It was spring cleanup time in Grafton, North Dakota, and the curbs were lined with trash.
But Bethany Narveson spotted her first treasure.
An antique beveled mirror, 4 feet by 2 feet, its plain wooden frame on the verge of falling apart. She loaded it into her car and carried it home.
“It was really cool,” she said. “But it sat in our basement for six months until I decided what to do with it.”
And that’s when she spotted her second treasure. From behind the mirror’s backing, she pulled out an old newspaper. And then another, and another. She ended up with a stack of five papers from three states, spanning 1909 to 1943.
The oldest? The Lincoln Freie Presse, a newspaper that had served the city’s growing German population — many of them immigrants from Russia — in their own language.
At the time the paper was published, Germans from Russia and their descendants made up a third to a fourth of Lincoln’s population, said Sherry Pawelko, executive director of the American Historical Society of Germans from Russia.
The men were recruited to work on the railroads, the women often found jobs cleaning homes in affluent areas. Salt Creek flooded their own neighborhoods north and south of downtown regularly, so land in the Bottoms was cheap.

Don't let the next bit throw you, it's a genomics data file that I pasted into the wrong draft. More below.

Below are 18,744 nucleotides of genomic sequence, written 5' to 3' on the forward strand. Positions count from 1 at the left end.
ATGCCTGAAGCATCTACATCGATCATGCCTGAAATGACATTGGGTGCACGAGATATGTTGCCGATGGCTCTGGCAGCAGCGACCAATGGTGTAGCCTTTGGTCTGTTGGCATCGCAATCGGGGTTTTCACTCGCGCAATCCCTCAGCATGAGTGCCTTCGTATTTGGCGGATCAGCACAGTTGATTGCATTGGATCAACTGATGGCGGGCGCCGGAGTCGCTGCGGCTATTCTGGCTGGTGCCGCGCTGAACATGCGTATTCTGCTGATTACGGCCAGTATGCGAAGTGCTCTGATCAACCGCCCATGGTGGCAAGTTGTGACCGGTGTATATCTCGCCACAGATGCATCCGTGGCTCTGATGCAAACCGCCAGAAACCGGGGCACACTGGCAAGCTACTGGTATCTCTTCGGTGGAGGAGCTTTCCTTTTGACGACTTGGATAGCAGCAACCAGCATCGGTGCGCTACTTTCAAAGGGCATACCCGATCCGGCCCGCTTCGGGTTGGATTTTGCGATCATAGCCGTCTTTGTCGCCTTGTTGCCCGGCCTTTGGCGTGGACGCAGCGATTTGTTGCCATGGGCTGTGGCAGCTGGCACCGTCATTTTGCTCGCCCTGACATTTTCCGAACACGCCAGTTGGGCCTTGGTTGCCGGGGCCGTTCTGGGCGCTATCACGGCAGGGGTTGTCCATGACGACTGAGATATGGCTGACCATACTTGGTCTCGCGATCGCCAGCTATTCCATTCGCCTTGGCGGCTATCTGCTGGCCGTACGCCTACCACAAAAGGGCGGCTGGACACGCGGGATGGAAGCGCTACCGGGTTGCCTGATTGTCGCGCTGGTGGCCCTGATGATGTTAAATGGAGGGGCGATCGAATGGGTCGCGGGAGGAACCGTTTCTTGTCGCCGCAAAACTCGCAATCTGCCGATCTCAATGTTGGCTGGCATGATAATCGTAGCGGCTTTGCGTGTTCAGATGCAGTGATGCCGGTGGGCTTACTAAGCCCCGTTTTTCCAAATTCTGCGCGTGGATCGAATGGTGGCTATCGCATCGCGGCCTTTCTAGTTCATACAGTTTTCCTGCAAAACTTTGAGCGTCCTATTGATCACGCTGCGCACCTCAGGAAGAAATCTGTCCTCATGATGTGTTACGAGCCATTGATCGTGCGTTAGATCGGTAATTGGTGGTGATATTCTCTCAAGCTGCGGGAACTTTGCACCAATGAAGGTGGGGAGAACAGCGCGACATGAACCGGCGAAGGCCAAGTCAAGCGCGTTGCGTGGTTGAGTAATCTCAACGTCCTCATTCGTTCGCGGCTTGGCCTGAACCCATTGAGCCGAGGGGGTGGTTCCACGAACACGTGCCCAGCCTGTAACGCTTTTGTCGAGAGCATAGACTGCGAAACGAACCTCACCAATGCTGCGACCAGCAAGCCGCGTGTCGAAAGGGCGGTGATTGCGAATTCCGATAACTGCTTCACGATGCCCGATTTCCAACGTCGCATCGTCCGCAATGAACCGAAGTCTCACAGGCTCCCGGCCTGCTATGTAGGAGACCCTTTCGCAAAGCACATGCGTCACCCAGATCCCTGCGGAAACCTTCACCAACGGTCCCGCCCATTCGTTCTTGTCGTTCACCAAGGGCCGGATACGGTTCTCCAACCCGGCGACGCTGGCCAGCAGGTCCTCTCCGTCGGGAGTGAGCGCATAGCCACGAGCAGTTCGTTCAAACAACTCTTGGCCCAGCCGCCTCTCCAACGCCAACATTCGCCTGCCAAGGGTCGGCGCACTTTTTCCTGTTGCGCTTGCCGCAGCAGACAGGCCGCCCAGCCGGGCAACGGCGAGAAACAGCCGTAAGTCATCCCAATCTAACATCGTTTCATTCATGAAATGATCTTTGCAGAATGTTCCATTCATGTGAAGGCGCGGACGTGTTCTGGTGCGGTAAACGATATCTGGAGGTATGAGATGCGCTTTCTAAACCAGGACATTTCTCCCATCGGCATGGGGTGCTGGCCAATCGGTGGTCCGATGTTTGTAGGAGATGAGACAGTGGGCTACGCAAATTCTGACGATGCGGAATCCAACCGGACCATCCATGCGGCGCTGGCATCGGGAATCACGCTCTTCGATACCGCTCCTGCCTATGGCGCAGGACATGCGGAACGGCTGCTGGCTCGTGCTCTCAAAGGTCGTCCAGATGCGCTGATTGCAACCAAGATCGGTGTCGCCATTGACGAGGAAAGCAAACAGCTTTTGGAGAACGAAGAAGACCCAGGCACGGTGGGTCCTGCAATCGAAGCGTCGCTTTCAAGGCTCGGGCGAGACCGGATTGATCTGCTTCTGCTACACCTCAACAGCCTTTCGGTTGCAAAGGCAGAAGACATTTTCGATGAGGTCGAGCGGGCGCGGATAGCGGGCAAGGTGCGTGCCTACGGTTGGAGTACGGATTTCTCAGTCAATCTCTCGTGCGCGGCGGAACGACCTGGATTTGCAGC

But the people were proud, Pawelko said. They built houses with higher foundations to withstand the water. They kept their sidewalks swept and scrubbed. They raised big families. And they didn’t forget where they came from.
“In this area, you would have heard much more German spoken probably clear through the '30s than you would have heard English,” Pawelko said.
They also kept track of what was happening in their homelands.
“The news was very important to them,” she said.
She was familiar with Die Welt Post — The World Post — another German-language newspaper published in Lincoln in the early 20th century, but she’d never heard of The Free Press until Narveson contacted the Journal Star.
The news behind the mirror had left the North Dakota woman with questions she’ll likely never answer. Who collected these papers and packed them behind the backing? How did they end up on a curb, 50 miles from the Manitoba border?
She’s searching the internet and working her phone, trying to return them to where they came from. Denver and Sterling, Colorado. Clinton, Iowa. Lincoln.
The papers are too valuable to simply store or throw away. “I love history, especially the pieces you can hold in your hand,” she said. “And there’s too much history here to let go.”
The Journal Star called Pawelko, who studied a photo of the Freie Presse’s front page from Dec. 15, 1909, and was able to make out a few headlines.
The biggest? An invitation to subscribe to the weekly, 85 cents a year.
Another headline translated to The Revenge of the Creole.
Another: A Little News from Nicaragua. Strange choice for the front page of a German newspaper in Lincoln.
“I don’t know why that would be important to them,” she said.
But the history is important, and Pawelko is grateful Narveson is sending it to the society, perhaps the same newspaper’s second delivery to the South Bottoms, nearly 110 years after the first.